If you were given the opportunity to spend sixty minutes with any person, who would he or she be?
A musician might like to have an hour with Bach. A professor of literature might cherish time with Shakespeare. To spend time with Abraham Lincoln would be a thrill for the historian, and a psychologist might have a hay-day with Adolph Hitler or bin Laden as they analyzed a mind that cared nothing about killing innocent people. Many of you would join me in saying, “Let me have an hour with Jesus.”
What would you ask Jesus during those 60 minutes? I would divide my time into three parts, and first I would ask, “Help me to understand better my relationship as a Christian with people.”
Here would be His answer, “Don’t let your life be an offense to others.”
“Things that cause people to sin are bound to come, but woe to that person through whom they come. It would be better for him to be thrown into the sea with a millstone tied around his neck than for him to cause one of these little ones to sin. So watch yourselves.”
What a bit of counsel for parents and their relationship to the children God has given to them! The home can be the most difficult place to be a Christian. To be socially acceptable we must be “nice” in the public’s eye, but at home we can let down our hair and let it all come out. Jesus warns us not to be an offense to these little ones by our hypocrisy. I recall one of my confirmation students telling me about his father whose religion did not last long enough to get out of the church’s parking lot. When the congregation leaving the first service was met by the people who were coming to the second service, there could often be some traffic jams that would make the tempers fly, and the voices that had just sung their praises to God were now using His name in other ways.
The person who refuses to go to church and says, “I saw enough of your so-called Christianity when growing up, both in my home and church, to last me a lifetime,” must have experienced something very disappointing. We know that the unchurched often use their past sad experiences with Christian people to excuse their indifference to the Church today. Nevertheless, Jesus reminds us how important it is to practice our faith on a daily basis.
Jesus, speaking through the Bible, also reminds us not to be an offense to those who are “young in the faith.” There is a good example of this in Galatians 2. Paul gives Peter a sharp rebuke when his behavior was offensive to the people in Antioch who had been Christians for only a short time. When the Jews were not around, he would eat with the Gentiles. This was a practice absolutely forbidden by the Jewish religion. But when the Jews arrived, Peter began to draw back and separated himself from the Gentiles, because he was afraid of falling out of the good grace with the Jewish people. This was very offensive to the Gentile Christians.
This same danger, of the Christian being an offense to the person who has just become a Christian, is with us in every age. There is no room for a double-standard lifestyle in Christianity.
Jesus continues to give us counsel regarding the Christian’s relationship to other people. It is important that you speak kindly to your neighbor about those things that are so very wrong in his or her life. Jesus says, “If your brother sins, rebuke him.” In other words, our Lord is telling us that we are our brother or sister’s keepers. The counsel we receive from society is quite different. Here we are told, “It is not your business how other people live. He has a perfect right to live as he pleases. As long as he is not hurting you, leave him alone. Who are you to stick your nose into another’s business?” So you know that Bob is unfaithful to his wife, and she lives with the belief that he is her loving husband. What do you do? Jesus says, “Rebuke him, even if it might cost you his friendship.” Our culture says, “Leave him alone. He might view this relationship with his wife differently than you do. Each has a right to his opinion. You don’t want to irritate him and lose a friend, do you?”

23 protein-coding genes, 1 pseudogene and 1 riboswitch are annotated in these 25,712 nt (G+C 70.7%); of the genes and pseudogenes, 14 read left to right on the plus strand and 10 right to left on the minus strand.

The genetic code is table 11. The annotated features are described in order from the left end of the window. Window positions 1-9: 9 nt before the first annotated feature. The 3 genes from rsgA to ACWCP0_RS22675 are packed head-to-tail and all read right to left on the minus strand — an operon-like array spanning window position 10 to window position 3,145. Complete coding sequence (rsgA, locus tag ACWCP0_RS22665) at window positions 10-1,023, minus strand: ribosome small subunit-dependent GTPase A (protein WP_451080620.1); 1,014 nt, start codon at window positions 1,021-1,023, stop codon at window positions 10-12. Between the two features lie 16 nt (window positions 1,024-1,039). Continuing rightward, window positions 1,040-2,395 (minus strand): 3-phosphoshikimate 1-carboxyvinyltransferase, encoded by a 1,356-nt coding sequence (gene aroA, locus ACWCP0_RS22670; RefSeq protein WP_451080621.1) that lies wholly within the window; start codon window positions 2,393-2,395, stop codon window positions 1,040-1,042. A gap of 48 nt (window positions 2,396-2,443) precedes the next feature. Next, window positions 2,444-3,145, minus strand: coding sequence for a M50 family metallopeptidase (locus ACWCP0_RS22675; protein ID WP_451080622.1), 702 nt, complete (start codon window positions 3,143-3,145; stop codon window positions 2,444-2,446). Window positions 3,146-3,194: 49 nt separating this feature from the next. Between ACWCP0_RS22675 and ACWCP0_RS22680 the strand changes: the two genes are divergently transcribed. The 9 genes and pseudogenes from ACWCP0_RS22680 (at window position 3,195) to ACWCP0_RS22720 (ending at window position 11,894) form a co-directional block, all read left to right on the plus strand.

Jesus has more to say about our relationship with people. “If a person repents of his sin, forgive him.” How easy it is for us to carry bad feelings toward another person whose behavior has been offensive. The story of King David and his sin with Bathsheba illustrates this matter of forgiveness well. David committed adultery with Bathsheba, and later had her husband, Uriah, murdered. God sent the prophet Nathan to confront David with his sin. Then David said to Nathan, “I have sinned against the Lord.” Nathan hurriedly replied, “The Lord has taken away your sin.” If the Lord had forgiven David, who was Nathan not to do the same?
But then there are some other issues here that make the question of forgiving others more complicated.
How do we know the sinner is repentant? Jesus says, “If he sins against you seven times in a day, and seven times comes back to you and says, ÔI repent,’ forgive him.”
If a person is repentant, can he keep right on sinning? Is this not letting him take advantage of you? We are counseled by the world to give a person another chance, but if he continues to wrong you, don’t let him get away with it. Jesus’ forgiveness is unlimited, and he counsels you to follow in his footsteps when it comes to forgiving people.
Well, the first twenty minutes with Jesus have ended. Notice that, whether it was walking with Jesus on the road to Jerusalem, or sitting in your living room with your Bible and letting Him speak to you, the Word is the same. Jesus’ answers are very specific when talking to Him about our relationship with people.
We will continue this sixty minute conversation with Jesus in next week’s sermon when we ask, “Will you help me to understand better what it means to live in a personal relationship with Jesus?”